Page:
Since Greta Thunberg stood alone outside her school in Sweden last August, the ‘Fridays for Future’ school strikers have been growing in both number and influence. This incredible youth-led movement has succeeded in shining a huge, glaring spotlight on the climate emergency and the necessity for concerted action to reverse the catastrophic decline of our natural environment.
The combined forces of the youth strikes, civil disobedience protests led by Extinction Rebellion and the millions of people up and down the country who have raised their voice in recent months – including our own members and supporters – has succeeded in pushing the climate crisis and nature emergency higher in both public consciousness and political agendas.
Within the UK in recent months we have seen the highest ever scores for public concern for the environment, as tracked by Ipsos Mori and Natural England’s latest monitor on engagement with the natural environment (MENE), published last week, similarly shows a rise in concern about nature, with two thirds of the public concerned about biodiversity loss.
It is encouraging to see the bridges now being built between those fighting for action on climate and those working for wildlife. Where previously these groups have worked pretty much in isolation, it is obvious now that the issues are inextricably linked and must be tackled together. By joining forces, we are stronger.
And the impact can be seen as more and more governments and councils declare climate emergencies, including in Staffordshire. This is a positive sign that the swell of public opinion and support can make a difference. Of course, there is so much more that remains to be done and we can’t take our foot of the pedal now.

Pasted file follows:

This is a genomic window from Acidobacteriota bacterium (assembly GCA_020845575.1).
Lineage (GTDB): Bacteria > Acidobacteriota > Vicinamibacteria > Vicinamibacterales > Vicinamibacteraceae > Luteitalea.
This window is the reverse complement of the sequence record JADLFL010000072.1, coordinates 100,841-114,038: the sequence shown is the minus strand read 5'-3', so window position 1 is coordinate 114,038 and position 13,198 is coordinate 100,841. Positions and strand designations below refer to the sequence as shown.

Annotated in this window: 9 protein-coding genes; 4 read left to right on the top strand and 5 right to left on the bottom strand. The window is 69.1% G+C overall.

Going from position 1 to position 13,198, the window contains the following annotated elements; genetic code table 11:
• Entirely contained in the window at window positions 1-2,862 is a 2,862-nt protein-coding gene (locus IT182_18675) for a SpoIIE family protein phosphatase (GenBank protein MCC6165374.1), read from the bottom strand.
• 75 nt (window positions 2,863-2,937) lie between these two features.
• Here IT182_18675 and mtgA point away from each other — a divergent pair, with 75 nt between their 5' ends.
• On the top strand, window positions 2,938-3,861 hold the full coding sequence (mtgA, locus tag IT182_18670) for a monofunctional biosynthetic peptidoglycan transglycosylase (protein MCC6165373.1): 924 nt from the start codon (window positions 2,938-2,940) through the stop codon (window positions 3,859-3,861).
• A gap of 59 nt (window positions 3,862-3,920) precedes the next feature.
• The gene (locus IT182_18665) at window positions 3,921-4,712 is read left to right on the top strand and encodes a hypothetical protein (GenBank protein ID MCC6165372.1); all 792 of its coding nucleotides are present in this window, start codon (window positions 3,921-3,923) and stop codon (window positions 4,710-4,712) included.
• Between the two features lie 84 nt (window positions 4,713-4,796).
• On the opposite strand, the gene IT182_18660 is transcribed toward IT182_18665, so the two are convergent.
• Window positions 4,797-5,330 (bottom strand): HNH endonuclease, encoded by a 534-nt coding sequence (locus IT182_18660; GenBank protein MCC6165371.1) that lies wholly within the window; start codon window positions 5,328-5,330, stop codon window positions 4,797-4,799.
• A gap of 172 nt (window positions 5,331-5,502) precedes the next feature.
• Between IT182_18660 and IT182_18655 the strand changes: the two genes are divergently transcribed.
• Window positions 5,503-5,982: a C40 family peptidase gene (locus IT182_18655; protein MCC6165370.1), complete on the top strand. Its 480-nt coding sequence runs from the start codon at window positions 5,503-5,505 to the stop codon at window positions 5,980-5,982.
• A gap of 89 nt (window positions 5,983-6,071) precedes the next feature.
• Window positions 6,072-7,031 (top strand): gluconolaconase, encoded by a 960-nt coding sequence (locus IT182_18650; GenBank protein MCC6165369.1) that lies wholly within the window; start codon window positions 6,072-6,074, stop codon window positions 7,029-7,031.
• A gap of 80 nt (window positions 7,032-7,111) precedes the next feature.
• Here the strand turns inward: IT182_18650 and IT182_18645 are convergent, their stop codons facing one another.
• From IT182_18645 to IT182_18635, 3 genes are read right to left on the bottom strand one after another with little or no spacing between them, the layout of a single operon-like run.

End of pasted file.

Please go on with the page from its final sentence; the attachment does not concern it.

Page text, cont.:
But solutions are also needed at a national level – we still have to secure the ambitious Environment Bill we have been promised, with nature’s recovery at its heart. And we need local solutions as well.
“This is not a single-generation job. It’s humanity’s job... Let’s all join together, with your neighbours, co-workers, friends, family and go out on to the streets to make your voices heard and make this a turning point in our history.”
We work every day to protect wildlife and wild places in Staffordshire and fully support those across the UK who want to strike for Government action on the climate crisis and demonstrate their concern. The natural world is in a critical condition. Those standing up for the natural world are continuing to grow in both numbers and influence.
A lot of the practical work the Trust carries out is aimed at mitigating the impact of climate change on a daily basis.
At the Roaches, for example, the Wildlife Trust is restoring 145 hectares of peatland.
Peatlands are amazingly wild places, home to birds, insects and unusual plants that aren't found anywhere else. Peatlands provide benefits for people too; the UK’s peatlands store around 3.2 billion tonnes of carbon. And we get 70% of our drinking water from peatland river catchments.
There are many actions you can take through our charity to do your bit if you don't want to strike. From going plastic free to creating a wild patch in your garden.
See below to find out how you can help! YOU can make a difference!
Sign up for a Wilder Future
Wildlife is under threat and we need to act now to save it. Nature needs to be put into recovery to ensure a wilder future. Join our campaign for a Wilder Future and find out what simple actions you can do to save wildlife and wild places.